|Brown, Charles - Chuck|
Submitted to: Plant Animal and Microbe Genomes Conference
Publication Type: Abstract Only
Publication Acceptance Date: 10/15/2006
Publication Date: N/A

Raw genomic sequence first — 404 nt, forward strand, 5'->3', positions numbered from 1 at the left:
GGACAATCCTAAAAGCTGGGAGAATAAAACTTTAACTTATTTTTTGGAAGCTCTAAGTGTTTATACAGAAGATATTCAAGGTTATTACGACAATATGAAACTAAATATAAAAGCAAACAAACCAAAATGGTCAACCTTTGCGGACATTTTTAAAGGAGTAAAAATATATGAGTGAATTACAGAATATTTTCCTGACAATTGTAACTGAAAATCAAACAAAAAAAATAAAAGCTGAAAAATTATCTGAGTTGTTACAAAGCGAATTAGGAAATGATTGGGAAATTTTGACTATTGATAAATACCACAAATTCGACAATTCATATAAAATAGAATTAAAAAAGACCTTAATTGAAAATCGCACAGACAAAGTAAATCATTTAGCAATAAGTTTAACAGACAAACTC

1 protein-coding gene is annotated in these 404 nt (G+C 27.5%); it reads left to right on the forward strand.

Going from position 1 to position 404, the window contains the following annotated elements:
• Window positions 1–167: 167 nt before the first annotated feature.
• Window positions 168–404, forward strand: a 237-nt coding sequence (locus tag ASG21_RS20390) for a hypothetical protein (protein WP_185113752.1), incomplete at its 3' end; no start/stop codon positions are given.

Technical Abstract: Potato Virus Y (PVY) seriously impacts the vegetative propagation of potato (Solanum tuberosum L). The development of potato varieties with genetic resistance to PVY is one of the best strategies to fight against this disease. Extreme and durable resistance to PVY is desirable for breeding programs. This research explores the use of extreme resistance derived from Solanum stoloniferum (Rysto) mapped to chromosome XII. The usefulness of molecular markers linked to the gene Rysto for determining the allelic configuration is assessed, providing information as to its benefit in predicting PVY resistance. To achieve this, a full-sib population segregating for Rysto was screened with molecular markers, inoculated artificially with PVY and tested by ELISA. From the resistant plant population, 77% showed coincidence with molecular marker results confirmed by ELISA at 40 days after inoculation. Undiscovered PVY resistant gene or genes may explain the remaining 23% is not explained by the markers. Segregation (resistant vs. susceptible) for the ELISA and marker results fit a ratio indicating two independent genes segregating for PVY resistance. Results from molecular markers indicated that one of the alleles providing resistance to PVY is Rysto, the other is unknown. This information was used to screen segregating populations under field conditions. From 622 clones segregating for Rysto, seventeen (2.7%) were selected at the single hill level based on phenotypic criteria (mainly tuber type and shape). Eight of the 17 elections (47%) contained the marker associated with PVY resistance from Rysto.